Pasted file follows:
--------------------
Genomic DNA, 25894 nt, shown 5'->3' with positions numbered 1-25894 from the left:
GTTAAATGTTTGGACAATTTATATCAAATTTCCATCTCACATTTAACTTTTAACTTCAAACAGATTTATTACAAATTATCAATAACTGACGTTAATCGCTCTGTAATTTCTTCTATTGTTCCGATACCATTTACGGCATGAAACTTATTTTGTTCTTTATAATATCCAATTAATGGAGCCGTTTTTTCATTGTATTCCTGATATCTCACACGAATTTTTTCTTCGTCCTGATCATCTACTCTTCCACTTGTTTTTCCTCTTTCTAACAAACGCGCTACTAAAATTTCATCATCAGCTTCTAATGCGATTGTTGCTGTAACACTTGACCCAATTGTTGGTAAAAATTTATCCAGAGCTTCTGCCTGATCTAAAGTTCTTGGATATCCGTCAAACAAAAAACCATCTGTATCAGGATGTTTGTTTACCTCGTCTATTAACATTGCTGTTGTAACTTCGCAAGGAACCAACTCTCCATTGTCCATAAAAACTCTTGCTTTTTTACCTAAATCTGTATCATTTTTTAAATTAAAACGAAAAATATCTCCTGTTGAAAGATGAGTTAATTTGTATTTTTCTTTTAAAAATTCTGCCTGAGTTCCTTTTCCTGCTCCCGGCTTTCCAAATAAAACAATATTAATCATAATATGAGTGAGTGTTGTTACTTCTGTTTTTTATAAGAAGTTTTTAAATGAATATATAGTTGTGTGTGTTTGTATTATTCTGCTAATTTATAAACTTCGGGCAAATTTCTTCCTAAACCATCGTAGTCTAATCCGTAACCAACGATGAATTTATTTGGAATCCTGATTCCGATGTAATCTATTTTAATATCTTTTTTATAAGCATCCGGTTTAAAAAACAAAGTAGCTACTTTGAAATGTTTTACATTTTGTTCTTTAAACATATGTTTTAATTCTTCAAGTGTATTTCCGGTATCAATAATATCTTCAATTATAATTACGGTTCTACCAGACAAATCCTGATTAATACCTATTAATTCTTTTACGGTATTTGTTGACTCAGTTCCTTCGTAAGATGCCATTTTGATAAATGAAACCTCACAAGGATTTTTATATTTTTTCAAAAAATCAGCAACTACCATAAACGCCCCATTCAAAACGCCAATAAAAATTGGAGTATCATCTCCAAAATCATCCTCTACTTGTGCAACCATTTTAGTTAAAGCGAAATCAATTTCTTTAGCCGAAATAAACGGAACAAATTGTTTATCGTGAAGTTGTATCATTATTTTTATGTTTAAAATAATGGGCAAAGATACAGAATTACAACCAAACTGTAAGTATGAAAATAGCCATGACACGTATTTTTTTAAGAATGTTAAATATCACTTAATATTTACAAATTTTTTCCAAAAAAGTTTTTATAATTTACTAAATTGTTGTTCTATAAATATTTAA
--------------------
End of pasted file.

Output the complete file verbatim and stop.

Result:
Genomic DNA, 25894 nt, shown 5'->3' with positions numbered 1-25894 from the left:
GTTAAATGTTTGGACAATTTATATCAAATTTCCATCTCACATTTAACTTTTAACTTCAAACAGATTTATTACAAATTATCAATAACTGACGTTAATCGCTCTGTAATTTCTTCTATTGTTCCGATACCATTTACGGCATGAAACTTATTTTGTTCTTTATAATATCCAATTAATGGAGCCGTTTTTTCATTGTATTCCTGATATCTCACACGAATTTTTTCTTCGTCCTGATCATCTACTCTTCCACTTGTTTTTCCTCTTTCTAACAAACGCGCTACTAAAATTTCATCATCAGCTTCTAATGCGATTGTTGCTGTAACACTTGACCCAATTGTTGGTAAAAATTTATCCAGAGCTTCTGCCTGATCTAAAGTTCTTGGATATCCGTCAAACAAAAAACCATCTGTATCAGGATGTTTGTTTACCTCGTCTATTAACATTGCTGTTGTAACTTCGCAAGGAACCAACTCTCCATTGTCCATAAAAACTCTTGCTTTTTTACCTAAATCTGTATCATTTTTTAAATTAAAACGAAAAATATCTCCTGTTGAAAGATGAGTTAATTTGTATTTTTCTTTTAAAAATTCTGCCTGAGTTCCTTTTCCTGCTCCCGGCTTTCCAAATAAAACAATATTAATCATAATATGAGTGAGTGTTGTTACTTCTGTTTTTTATAAGAAGTTTTTAAATGAATATATAGTTGTGTGTGTTTGTATTATTCTGCTAATTTATAAACTTCGGGCAAATTTCTTCCTAAACCATCGTAGTCTAATCCGTAACCAACGATGAATTTATTTGGAATCCTGATTCCGATGTAATCTATTTTAATATCTTTTTTATAAGCATCCGGTTTAAAAAACAAAGTAGCTACTTTGAAATGTTTTACATTTTGTTCTTTAAACATATGTTTTAATTCTTCAAGTGTATTTCCGGTATCAATAATATCTTCAATTATAATTACGGTTCTACCAGACAAATCCTGATTAATACCTATTAATTCTTTTACGGTATTTGTTGACTCAGTTCCTTCGTAAGATGCCATTTTGATAAATGAAACCTCACAAGGATTTTTATATTTTTTCAAAAAATCAGCAACTACCATAAACGCCCCATTCAAAACGCCAATAAAAATTGGAGTATCATCTCCAAAATCATCCTCTACTTGTGCAACCATTTTAGTTAAAGCGAAATCAATTTCTTTAGCCGAAATAAACGGAACAAATTGTTTATCGTGAAGTTGTATCATTATTTTTATGTTTAAAATAATGGGCAAAGATACAGAATTACAACCAAACTGTAAGTATGAAAATAGCCATGACACGTATTTTTTTAAGAATGTTAAATATCACTTAATATTTACAAATTTTTTCCAAAAAAGTTTTTATAATTTACTAAATTGTTGTTCTATAAATATTTAA